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The Doctor has been thinking about pixels. Those tiny sparkling lights that dance and weave all over your screen. They pirouette, shimmer, and twirl in my dreams, carrying me far away across the digital sea.

Why is the Doctor thinking about pixels, you may ask?

This week I received an extraordinary video that made me wax nostalgic about all the great titles I was lucky enough to be involved with over my two decades as a game developer:

I love how this video incorporates famous video games into the narrative. What amazed me was that I have some direct connections with three of them. Space Invaders was created by Toshihiro Nishikado of Taito Corporation. I was extremely fortunate to know this man and work with him as an associate producer during my time with Taito in Japan. He was a very quiet sort of guy who smoked alot, but he understood game development very well. We once had a heated discussion over the quality of fighting combo game play for the Super Nintendo title Sonic Blastman 2. But that was the rarity. He was actually very accommodating and provided me with the opportunity to champion the development of Lufia & The Fortress of Doom for Europe and North America. I also visited Nintendo of Japan in Kyoto on several occasions, where I met Shigeru Miyamoto, the creator of Donkey Kong, Mario, Metroid, and Zelda. I first experienced the legendary Donkey Kong arcade game beside the butcher counter at a small grocery store at the Cadboro Bay Village in Victoria, BC in 1981. It’s fair to say that my long affinity with video games started in that shop.

Tetris was created by Alexi Pajitnov. I’ll never forget how I met him at the 1989 Summer Consumer Electronics Show in Chicago. I was demonstrating Taito’s arcade conversion of Puzznic for the Nintendo Entertainment System. A bearded gentleman walked up and started asking questions about the game. I passed over the joypad and invited him to play. After a few minutes, I looked at his CES identity badge and realized who it was. We spent the next ten minutes having a long conversation about Puzznic and the history of Tetris.

During my time at Taito , I worked on many different versions of Arkanoid. I worked on conversions for the Amiga, Apple II, Atari ST, Commodore 64, and IBM. I’m most proud of Arkanoid DOH it Again for the Super Nintendo. When I first arrived in Japan, I was asked by my Japanese managers to help re-design it. Because I knew the game and its lore inside out, I set to work in trying to recreate the arcade experience. We even managed to incorporate a level construction set and some nice cinematics into the final product. Nintendo of America wanted to give the game an eight page spread for its magazine Nintendo Power. Only exceptional titles received that much coverage.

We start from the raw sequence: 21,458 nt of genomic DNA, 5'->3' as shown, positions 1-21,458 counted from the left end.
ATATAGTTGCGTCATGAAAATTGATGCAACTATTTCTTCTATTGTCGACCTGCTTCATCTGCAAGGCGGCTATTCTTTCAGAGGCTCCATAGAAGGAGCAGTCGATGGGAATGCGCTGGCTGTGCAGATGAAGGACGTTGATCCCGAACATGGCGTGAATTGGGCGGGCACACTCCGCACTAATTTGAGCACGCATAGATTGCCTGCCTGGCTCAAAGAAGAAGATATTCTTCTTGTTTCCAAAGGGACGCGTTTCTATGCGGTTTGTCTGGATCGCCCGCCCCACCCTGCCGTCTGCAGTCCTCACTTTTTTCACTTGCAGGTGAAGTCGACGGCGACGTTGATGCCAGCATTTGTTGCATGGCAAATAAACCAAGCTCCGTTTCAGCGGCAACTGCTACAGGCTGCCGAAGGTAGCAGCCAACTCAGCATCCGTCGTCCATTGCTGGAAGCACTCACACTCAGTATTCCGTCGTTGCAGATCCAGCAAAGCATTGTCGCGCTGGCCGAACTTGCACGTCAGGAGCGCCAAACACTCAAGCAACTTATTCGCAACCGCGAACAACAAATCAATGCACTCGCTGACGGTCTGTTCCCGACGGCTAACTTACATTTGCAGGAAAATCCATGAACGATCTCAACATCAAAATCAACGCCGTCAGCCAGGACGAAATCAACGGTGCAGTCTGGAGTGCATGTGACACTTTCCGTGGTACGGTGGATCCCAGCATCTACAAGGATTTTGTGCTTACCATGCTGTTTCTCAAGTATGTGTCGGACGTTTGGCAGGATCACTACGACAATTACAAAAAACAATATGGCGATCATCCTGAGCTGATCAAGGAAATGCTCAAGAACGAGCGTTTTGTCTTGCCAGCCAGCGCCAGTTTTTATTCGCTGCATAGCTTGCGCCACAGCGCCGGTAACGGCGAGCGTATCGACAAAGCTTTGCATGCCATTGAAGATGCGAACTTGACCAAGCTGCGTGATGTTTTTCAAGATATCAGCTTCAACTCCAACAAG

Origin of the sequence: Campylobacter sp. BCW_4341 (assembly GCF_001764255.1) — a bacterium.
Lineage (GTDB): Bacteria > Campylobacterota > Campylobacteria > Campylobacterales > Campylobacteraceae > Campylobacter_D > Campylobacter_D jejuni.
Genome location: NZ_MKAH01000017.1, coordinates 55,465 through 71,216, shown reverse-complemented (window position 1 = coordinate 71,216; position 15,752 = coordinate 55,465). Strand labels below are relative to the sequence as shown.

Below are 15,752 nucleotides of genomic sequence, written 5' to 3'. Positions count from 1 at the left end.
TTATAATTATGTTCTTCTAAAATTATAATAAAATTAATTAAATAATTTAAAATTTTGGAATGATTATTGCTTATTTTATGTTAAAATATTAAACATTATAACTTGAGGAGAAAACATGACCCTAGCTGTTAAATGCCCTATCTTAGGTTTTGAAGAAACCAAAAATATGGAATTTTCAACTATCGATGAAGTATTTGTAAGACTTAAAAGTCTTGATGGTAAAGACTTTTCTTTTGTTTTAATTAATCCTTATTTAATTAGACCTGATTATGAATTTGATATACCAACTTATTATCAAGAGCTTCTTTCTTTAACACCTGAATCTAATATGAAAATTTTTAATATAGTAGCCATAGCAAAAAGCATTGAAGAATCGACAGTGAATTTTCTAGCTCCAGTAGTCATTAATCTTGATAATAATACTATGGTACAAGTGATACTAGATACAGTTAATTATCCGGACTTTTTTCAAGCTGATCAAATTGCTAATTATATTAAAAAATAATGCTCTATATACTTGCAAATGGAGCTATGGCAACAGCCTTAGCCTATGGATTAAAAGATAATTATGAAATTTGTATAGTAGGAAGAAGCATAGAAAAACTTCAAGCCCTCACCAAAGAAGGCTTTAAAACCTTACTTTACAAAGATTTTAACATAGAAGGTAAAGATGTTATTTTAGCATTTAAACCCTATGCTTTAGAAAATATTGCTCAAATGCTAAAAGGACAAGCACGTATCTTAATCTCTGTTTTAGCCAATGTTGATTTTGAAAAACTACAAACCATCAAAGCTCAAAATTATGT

Since I saw Froggie jumping his way through the streets of New York City, what better way to end this story than with Buckner & Garcia’s take on Konami’s swampy arcade classic.

Go Froggie go! You gotta’ keep on hoppin’ til’ you get to the top!

Doctor Arkanoid

I LIVE!

Yes, the good doctor, contrary to rumours and the tabloid vultures at TMZ, is still very much alive and kicking! It has been too long since I last posted on the blog, and for that I apologize profusely. I have been greatly pre-occupied with trying to earn a living and complete my M.A. thesis at the same time. The good news is that I have almost completed the research phase of my work; the thesis has taken well over a year of effort so far. Thankfully, I should be completed by the end of April.

A few bits of interesting news. My first academic paper is now officially published! Today I received my copy of Educational Gameplay and Simulation Environments: Case Studies and Lessons Learned, published by IGI Global. My contribution to the textbook is a chapter called Video Games and the Challenge of Engaging the ‘Net’ Generation. It was a great challenge to sit down and write a complete chapter! Having one’s writing reviewed by a panel of editors was also a unique experience.

Last week the good Doctor was invited by CBC Radio to discuss a plan by DigiBC and the Washington Interactive Network (WIN) to collaborate on working together for the benefit of the video game industries in the Pacific Northwest. The industry has a history of being predatory and territorial. The current economic conditions and the increasingly competitive nature of the global game industry are likely catalysts for this situation.

CBC Radio DigiBC WIN Interview

There’s plenty of events and issues to catch up on. If only I had more minions to do my blog bidding!

Doctor Arkanoid

Copyright Notice

Anthony Gurr and Doctor Arkanoid - Revelations From the Inner Sanctum!, 2009. Unauthorized use and/or duplication of this material without express and written permission from this blog’s author and owner is strictly prohibited. Excerpts and links may be used, provided that full and clear credit is given to Anthony Gurr and Doctor Arkanoid - Revelations From the Inner Sanctum! with appropriate and specific direction to the original content.